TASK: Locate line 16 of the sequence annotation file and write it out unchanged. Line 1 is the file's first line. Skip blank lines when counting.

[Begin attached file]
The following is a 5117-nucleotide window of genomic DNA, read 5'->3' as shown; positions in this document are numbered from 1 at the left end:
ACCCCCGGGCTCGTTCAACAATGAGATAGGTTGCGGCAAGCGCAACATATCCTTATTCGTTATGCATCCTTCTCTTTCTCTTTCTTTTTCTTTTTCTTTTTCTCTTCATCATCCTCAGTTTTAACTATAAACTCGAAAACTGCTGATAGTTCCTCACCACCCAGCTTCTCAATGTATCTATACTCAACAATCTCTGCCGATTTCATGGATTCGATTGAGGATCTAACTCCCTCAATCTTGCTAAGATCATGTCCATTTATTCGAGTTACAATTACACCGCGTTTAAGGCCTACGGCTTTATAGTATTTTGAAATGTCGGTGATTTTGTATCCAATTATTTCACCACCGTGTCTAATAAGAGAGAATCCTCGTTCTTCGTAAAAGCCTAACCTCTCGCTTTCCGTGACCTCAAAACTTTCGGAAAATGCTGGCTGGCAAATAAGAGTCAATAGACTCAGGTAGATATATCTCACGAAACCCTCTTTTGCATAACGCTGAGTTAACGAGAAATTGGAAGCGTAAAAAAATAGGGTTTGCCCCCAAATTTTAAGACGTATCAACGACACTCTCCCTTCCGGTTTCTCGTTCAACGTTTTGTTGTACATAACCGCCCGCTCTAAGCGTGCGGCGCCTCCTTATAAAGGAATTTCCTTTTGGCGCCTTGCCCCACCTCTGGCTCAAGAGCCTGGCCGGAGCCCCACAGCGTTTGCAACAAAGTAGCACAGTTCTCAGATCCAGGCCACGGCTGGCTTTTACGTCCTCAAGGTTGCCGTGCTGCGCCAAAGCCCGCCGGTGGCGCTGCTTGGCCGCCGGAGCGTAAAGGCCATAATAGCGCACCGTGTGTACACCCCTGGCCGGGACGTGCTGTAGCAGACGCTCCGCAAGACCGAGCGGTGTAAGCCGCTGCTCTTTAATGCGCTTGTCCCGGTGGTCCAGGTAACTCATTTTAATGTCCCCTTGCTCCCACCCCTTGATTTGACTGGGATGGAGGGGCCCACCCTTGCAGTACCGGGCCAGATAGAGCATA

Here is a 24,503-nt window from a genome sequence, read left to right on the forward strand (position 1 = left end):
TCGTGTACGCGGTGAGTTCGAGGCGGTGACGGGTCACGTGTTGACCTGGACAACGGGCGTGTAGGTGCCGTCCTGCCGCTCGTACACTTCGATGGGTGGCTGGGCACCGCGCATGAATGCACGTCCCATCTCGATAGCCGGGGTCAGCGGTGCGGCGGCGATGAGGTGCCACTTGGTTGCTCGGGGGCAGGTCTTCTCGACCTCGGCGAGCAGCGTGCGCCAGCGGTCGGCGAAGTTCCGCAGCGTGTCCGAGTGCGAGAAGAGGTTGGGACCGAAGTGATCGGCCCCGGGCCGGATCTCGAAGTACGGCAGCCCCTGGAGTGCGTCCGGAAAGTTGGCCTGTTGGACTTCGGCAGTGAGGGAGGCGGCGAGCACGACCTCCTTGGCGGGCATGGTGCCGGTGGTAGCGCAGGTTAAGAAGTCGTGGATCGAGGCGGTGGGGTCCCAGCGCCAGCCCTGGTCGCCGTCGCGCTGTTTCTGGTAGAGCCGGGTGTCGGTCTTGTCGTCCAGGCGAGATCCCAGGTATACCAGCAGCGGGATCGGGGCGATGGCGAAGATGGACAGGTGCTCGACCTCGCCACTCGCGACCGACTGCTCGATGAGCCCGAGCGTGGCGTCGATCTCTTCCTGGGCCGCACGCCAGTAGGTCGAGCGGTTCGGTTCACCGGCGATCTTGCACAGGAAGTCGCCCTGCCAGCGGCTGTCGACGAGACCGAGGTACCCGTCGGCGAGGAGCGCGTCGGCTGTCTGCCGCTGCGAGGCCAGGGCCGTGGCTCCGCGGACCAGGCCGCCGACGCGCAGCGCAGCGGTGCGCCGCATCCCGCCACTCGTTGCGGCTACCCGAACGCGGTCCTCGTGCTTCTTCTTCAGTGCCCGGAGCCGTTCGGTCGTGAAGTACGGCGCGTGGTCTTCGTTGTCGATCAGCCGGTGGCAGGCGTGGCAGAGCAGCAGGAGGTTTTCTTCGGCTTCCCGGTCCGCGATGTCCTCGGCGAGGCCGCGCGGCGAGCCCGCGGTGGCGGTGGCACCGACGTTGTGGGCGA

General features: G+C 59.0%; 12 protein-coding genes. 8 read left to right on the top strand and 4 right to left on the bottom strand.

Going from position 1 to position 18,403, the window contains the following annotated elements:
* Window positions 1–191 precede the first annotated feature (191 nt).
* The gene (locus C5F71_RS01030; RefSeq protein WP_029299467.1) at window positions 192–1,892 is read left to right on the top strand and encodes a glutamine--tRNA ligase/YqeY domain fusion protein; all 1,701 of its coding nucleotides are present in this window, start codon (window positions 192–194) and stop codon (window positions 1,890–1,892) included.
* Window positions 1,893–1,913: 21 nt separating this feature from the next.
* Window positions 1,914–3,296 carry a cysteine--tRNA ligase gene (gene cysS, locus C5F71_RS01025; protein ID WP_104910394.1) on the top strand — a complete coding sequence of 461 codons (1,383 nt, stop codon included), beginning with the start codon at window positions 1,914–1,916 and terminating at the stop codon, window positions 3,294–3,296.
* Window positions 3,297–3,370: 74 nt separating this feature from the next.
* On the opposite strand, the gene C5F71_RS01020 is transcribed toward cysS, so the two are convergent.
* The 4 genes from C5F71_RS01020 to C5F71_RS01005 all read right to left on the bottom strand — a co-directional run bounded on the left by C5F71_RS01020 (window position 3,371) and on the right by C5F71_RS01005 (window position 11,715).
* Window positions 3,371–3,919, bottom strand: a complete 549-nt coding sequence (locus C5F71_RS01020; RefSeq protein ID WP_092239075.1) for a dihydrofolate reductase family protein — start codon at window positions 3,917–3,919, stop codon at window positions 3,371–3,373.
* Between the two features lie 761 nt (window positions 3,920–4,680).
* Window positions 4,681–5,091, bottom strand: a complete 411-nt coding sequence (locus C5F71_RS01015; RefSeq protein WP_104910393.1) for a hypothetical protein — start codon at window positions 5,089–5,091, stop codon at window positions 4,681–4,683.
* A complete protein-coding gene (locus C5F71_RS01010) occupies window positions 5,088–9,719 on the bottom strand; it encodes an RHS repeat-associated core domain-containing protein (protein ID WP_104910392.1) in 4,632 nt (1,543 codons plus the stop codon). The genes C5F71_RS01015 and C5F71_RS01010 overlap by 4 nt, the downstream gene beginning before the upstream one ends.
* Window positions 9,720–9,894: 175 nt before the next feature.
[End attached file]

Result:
* Window positions 4,681–5,091, bottom strand: a complete 411-nt coding sequence (locus C5F71_RS01015; RefSeq protein WP_104910393.1) for a hypothetical protein — start codon at window positions 5,089–5,091, stop codon at window positions 4,681–4,683.